Is it legal to be asked to put inyour notice to leave a job?

UPDATED: Feb 3, 2012

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Is it legal to be asked to put inyour notice to leave a job?

So I have recently sat down with my boss to discuss some areas that I feel need improvement for our facility to operate better than it has in the past. We have a very high turnover and I feel that it is due to improper training and poor organization. I also let her know that this made my much more involved and that I was unhappy with my extra work for no compensation. I hadn’t heard from my boss in almost 3 weeks since we discussed everything and she works out of several buildings. Then, out of the blue on a Wednesday she called me in and said that she knew I was unhappy and thinking of leaving the company and wanted me to give her a confirmation on if I was staying or going by Friday! I don’t feel like that is a decision that can be made in 48 hours. Now I feel terribly uncomfortable working there and am seeking some legal insight. Is this legal? How do I go forward working in a hostile environment like this?

Asked on February 3, 2012 under Employment Labor Law, Wisconsin


Archibald J Thomas / Law Offices of Archibald J. Thomas, III, P.A. - Employee Rights Lawyers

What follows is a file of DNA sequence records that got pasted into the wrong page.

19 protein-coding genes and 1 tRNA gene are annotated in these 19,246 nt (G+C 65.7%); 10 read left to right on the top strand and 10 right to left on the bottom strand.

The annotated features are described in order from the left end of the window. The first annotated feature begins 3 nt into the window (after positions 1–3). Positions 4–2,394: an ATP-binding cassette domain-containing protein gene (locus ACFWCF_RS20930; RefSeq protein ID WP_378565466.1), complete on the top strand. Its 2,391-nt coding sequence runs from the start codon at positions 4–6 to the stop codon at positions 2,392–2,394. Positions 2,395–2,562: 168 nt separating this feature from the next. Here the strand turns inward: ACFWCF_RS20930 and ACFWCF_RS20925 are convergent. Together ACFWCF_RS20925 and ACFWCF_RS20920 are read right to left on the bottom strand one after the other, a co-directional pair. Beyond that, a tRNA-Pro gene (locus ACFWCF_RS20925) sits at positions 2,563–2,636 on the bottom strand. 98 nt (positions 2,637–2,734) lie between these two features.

Answered 11 years ago | Contributor

Given the circumstances you have described, there is no law prohibiting an employer from asking you to inform them whether you intend to stay or leave the company.  Since there appears to be no legal issue involved, it simply boils down to a practical matter of whether you want to continue to work under the circumstances you have described or, by the same token, whether the employer wants to continue to employee you, assuming you are an at will employee.

IMPORTANT NOTICE: The Answer(s) provided above are for general information only. The attorney providing the answer was not serving as the attorney for the person submitting the question or in any attorney-client relationship with such person. Laws may vary from state to state, and sometimes change. Tiny variations in the facts, or a fact not set forth in a question, often can change a legal outcome or an attorney's conclusion. Although has verified the attorney was admitted to practice law in at least one jurisdiction, he or she may not be authorized to practice law in the jurisdiction referred to in the question, nor is he or she necessarily experienced in the area of the law involved. Unlike the information in the Answer(s) above, upon which you should NOT rely, for personal advice you can rely upon we suggest you retain an attorney to represent you.

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